Like it or Lump it...!
Fortunately we had the wonderful Marguerite Patten to help cooks discover that the simplest and basic ingredients that were available could be turned into something quite edible. We still had to force ourselves to eat that dreadful National loaf (full of fibre but a nasty grey colour), but at least able to make it more palatable when spread with carrot jam.
My mother bought me Marguerite's 'Cookery in Colour' when B and I set up our first home, and it was my bible, and think at one time or another must have cooked almost every recipe in the book. Everything simple and easy to make - as were most dishes in those days before convenience foods and supermarkets became the norm. Also each dish was accompanied by a colour photograph so that we could see what it should look like when served. Definitely a 'need to know' as I was very much a novice cook.
Not sure whether this is happening with every school, but it does seem that life during World War II is a popular subject at the moment. My B went to give a talk re this to a local school fairly recently and took a tray that showed a week's rations for one person. All the children thought this was the food for just one day, and even then hardly enough.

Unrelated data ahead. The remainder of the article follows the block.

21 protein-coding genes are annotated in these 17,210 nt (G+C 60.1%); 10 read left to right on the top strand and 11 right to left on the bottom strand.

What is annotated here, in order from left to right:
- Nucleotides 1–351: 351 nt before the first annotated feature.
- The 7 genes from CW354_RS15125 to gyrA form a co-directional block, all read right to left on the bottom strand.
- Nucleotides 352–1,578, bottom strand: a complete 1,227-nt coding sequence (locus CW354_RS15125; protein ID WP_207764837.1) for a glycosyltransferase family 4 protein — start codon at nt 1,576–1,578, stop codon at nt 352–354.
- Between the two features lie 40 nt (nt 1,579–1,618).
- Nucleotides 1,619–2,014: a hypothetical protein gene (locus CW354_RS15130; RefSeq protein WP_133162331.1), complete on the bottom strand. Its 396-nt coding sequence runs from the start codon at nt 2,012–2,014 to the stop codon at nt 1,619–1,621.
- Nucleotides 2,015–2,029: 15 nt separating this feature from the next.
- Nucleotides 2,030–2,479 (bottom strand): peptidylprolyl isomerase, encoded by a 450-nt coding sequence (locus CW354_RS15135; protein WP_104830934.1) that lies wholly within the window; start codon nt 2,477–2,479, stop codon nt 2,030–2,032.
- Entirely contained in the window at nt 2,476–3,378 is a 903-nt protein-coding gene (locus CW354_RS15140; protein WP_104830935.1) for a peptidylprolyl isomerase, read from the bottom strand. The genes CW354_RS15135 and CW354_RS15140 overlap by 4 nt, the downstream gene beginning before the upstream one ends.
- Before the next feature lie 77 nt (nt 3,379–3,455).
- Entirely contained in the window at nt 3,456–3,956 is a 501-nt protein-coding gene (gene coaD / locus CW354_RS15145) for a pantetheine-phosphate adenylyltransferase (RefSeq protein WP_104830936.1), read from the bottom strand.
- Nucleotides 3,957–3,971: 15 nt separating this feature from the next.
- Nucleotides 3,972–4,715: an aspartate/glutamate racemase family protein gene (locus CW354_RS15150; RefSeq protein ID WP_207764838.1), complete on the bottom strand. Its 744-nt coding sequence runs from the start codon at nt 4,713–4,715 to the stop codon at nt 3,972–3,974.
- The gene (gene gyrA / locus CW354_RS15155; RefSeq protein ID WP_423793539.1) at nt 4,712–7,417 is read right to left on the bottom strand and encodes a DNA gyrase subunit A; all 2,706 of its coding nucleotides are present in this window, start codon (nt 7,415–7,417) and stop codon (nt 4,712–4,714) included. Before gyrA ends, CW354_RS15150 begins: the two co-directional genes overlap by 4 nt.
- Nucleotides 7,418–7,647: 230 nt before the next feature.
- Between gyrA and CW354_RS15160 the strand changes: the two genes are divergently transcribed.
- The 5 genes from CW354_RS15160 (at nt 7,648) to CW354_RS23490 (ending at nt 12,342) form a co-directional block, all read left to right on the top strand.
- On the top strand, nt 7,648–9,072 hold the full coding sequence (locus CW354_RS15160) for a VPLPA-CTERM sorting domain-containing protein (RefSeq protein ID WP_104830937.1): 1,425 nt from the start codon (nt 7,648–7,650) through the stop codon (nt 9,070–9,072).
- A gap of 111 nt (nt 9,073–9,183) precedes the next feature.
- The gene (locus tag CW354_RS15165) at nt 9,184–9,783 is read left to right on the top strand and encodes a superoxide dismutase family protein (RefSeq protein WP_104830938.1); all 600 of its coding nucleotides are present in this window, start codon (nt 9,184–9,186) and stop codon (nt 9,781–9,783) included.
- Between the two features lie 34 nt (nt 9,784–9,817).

Because I remember living through the war, with food rationing carrying on until the early 50's, this means I have a different outlook re food than younger folk in the 21st century. As my mother did, I use up every bit of food, save butter papers to grease cake tins, even unfolding the empty sugar bags to make sure every last crystal has been saved. To me it makes sense, to others I'm sure it seems a lot of unnecessary faff. They are probably right.
Some years ago I read about a group of doctors who wanted to prove that by just drinking milk, and eating/drinking nothing else at all for a month, could show how valuable milk was as a food. This they did and after the month tests showed they were as healthy (and in some cases even healthier) than before they started.
Doubt very much that if I suggested - as milk is now being sold by supermarkets at £1 for four pints - that we certainly wouldn't starve if we bought a gallon of milk (£2) and lived off that for a week, and this might be one way to keep ourselves going (if we were forced to). Reader would be shocked, and probably the nice ones would still come up with all sorts of excuses why not to, such as - "not enough fibre" or "I don't like milk". What's liking got to do with it? It's still good food isn't it? OK there are people who are lactose intolerant, I'm just giving an example of how we tend to believe we need to eat more - and often a lot more - to keep ourselves going for at least a few days and - of course - not forever.